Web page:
Proportional representation’s got my vote


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Canada and Britain share the dubious distinction as the only two parliamentary democracies in the western world still clinging to the antiquated and unrepresentative first past the post voting system.

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Hey there, time traveller!
This article was published 12/05/2010 (4777 days ago), so information in it may no longer be current.

Canada and Britain share the dubious distinction as the only two parliamentary democracies in the western world still clinging to the antiquated and unrepresentative first past the post voting system.

Its premise that two contending parties can effectively reflect the public will may have been true in a bygone simpler era of ethnically and geographically homogeneous societies. But FPTP serves only to frustrate the popular will and undermine democracy in today’s world of multiracial, multicultural and often geographically diverse nations.

In a multi-party system, FPTP routinely, even capriciously, over-rewards parties with specific geographic bases and unfairly penalizes those with broad but not concentrated appeal. In other words, it rewards regionalism — certainly not a healthy development for an already highly sectional and fractured country like Canada.

Look at the Liberal party. It governed throughout most of the 20th century and earned the sobriquet of the most successful political party in the western world because it had a hammerlock on Quebec’s 75 seats. Today, the Conservative party appears poised to repeat that feat well into the future thanks to its hammerlock on the 92 ridings in the four western provinces.

Now look at the 2008 federal election. With just 37 per cent of the vote, the victorious Conservatives captured a near-majority of seats — 47 per cent of the 308. The Liberals were slightly under-represented, 27 per cent of the vote and 24.6 per cent of the seats. The New Democrats were far worse off: 18 per cent of the vote but just 12 per cent of the seats. The Greens’ seven per cent won them not a single seat. But the geographically concentrated Bloc Québécois walked away with 15.6 per cent of the seats although they won just 10 per cent of the vote.

Last week’s British election produced a roughly similar distortion. The victorious Conservatives obtained a near-majority, 47 per cent of the 650 seats, with only 36.1 per cent of the vote. The governing Labour Party was tossed out — but with a consolation: only 29 per cent of the vote gave it 40 per cent of the seats, leaving it still in the running to stay in office. The Liberal Democrats took 23 per cent of the vote but just 8.8 per cent of the seats.

Electoral reform, replacing FPTP with proportional representation, is one of the Liberal Democrats’ bottom-line conditions for forging a coalition with either Conservatives or Labour. If the coalition talks in Westminster succeed, Canada will be completely isolated among western parliamentary democracies as the only jurisdiction left still regarding PR and its frequent outcome, coalition government, as bad, undemocratic, and as of last year, downright sinister.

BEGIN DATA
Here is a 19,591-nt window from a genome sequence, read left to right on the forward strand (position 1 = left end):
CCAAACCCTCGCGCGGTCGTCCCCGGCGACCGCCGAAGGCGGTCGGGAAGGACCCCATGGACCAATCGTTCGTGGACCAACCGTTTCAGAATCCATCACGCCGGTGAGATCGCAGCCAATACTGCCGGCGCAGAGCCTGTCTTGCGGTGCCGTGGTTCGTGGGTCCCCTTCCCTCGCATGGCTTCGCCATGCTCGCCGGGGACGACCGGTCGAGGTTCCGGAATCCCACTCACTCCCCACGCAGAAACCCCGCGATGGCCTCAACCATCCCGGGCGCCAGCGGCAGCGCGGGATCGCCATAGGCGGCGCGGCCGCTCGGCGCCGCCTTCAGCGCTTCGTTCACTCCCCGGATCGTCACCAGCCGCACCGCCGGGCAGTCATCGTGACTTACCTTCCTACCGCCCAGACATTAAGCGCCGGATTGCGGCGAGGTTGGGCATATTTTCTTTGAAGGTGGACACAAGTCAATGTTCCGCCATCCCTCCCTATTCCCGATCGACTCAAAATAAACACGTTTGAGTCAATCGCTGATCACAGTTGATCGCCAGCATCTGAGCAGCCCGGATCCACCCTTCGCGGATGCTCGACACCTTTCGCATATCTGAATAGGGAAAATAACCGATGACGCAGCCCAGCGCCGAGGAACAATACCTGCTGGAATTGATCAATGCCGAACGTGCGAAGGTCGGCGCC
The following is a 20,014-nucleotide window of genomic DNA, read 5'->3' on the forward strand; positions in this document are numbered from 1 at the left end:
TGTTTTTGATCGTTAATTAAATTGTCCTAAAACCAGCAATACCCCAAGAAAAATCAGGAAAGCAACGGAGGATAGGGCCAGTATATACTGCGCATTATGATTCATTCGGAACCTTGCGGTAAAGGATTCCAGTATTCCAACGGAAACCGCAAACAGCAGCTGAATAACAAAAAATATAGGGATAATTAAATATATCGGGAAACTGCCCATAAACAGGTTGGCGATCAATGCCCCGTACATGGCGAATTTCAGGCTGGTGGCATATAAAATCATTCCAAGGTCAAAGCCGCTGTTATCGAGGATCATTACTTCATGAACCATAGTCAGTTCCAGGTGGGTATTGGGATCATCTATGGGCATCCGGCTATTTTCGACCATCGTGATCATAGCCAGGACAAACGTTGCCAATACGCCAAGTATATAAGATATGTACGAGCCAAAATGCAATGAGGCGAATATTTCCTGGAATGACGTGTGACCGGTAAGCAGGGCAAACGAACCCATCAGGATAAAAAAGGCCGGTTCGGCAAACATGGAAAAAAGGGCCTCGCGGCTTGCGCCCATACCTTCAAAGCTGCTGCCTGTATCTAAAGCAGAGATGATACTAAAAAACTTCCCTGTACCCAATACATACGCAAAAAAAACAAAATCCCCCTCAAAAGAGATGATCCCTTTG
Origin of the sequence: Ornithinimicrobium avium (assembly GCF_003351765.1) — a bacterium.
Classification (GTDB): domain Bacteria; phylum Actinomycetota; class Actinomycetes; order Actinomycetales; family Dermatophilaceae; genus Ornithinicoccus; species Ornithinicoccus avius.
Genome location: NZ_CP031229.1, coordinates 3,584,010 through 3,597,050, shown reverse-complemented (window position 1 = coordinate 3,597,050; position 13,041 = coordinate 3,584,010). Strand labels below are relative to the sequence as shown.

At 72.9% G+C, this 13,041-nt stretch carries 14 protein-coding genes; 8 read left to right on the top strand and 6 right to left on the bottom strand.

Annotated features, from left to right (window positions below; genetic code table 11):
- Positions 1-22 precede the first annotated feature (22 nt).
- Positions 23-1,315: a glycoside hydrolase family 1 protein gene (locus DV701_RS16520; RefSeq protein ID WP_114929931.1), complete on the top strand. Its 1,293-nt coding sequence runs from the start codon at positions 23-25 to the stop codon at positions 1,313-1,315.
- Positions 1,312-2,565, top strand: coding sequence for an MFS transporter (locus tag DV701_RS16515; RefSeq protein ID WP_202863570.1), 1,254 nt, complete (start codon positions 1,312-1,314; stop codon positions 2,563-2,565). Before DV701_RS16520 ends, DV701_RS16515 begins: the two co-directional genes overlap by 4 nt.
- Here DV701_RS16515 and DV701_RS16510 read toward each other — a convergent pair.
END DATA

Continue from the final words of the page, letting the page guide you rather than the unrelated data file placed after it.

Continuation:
FPTP’s proponents argue that the fact it produces “stable” and “strong” “majority” governments able to take “tough decisions” is worth the sacrifice of the democratic principles of making every vote count and ensuring equal representation for every citizen. But most democratic societies now recognize “majorities” elected by often far less than half the voters are false and there are more important values than simply guaranteeing the trains run on time.

Riven by linguistic, cultural and geographic schisms that grow deeper and wider every year, Canada, particularly, cries out for PR and coalition government. But generations of Canadians have been taught that PR produces “pizza” parliaments — unstable, fractious and routinely crisis-ridden, with no direct connection between the voter and the MP. But unstable, fractious and routinely crisis-ridden is now an excellent description of Canada’s unruly and often puerile parliament — elected by supposedly “stable” FPTP.

There are many different forms of PR, one of which retains FPTP’s main strength: the right of voters, not parties or party leaders, to choose their MPs.

The alternative vote is used in Australia and favoured by the British Labour Party. Voters rank each candidate on the ballot in order of preference. If a candidate receives a majority of first place ballots on the first count, he or she is elected. If no single candidate gets more than 50 per cent of the votes cast, the second choices for the candidate at the bottom are redistributed and the process repeated until one emerges with an absolute majority.

It is a majoritarian system, not true PR. However, it has one huge advantage over FPTP: all MPs end up with the support of an absolute majority of their constituents. Gone would be outcomes such as the 2005 British election, when 19 million Britons — fully 70 per cent of all who voted — cast irrelevant or “wasted” ballots, playing no role at all in choosing their MP.

Frances Russell is a Winnipeg author and political commentator.

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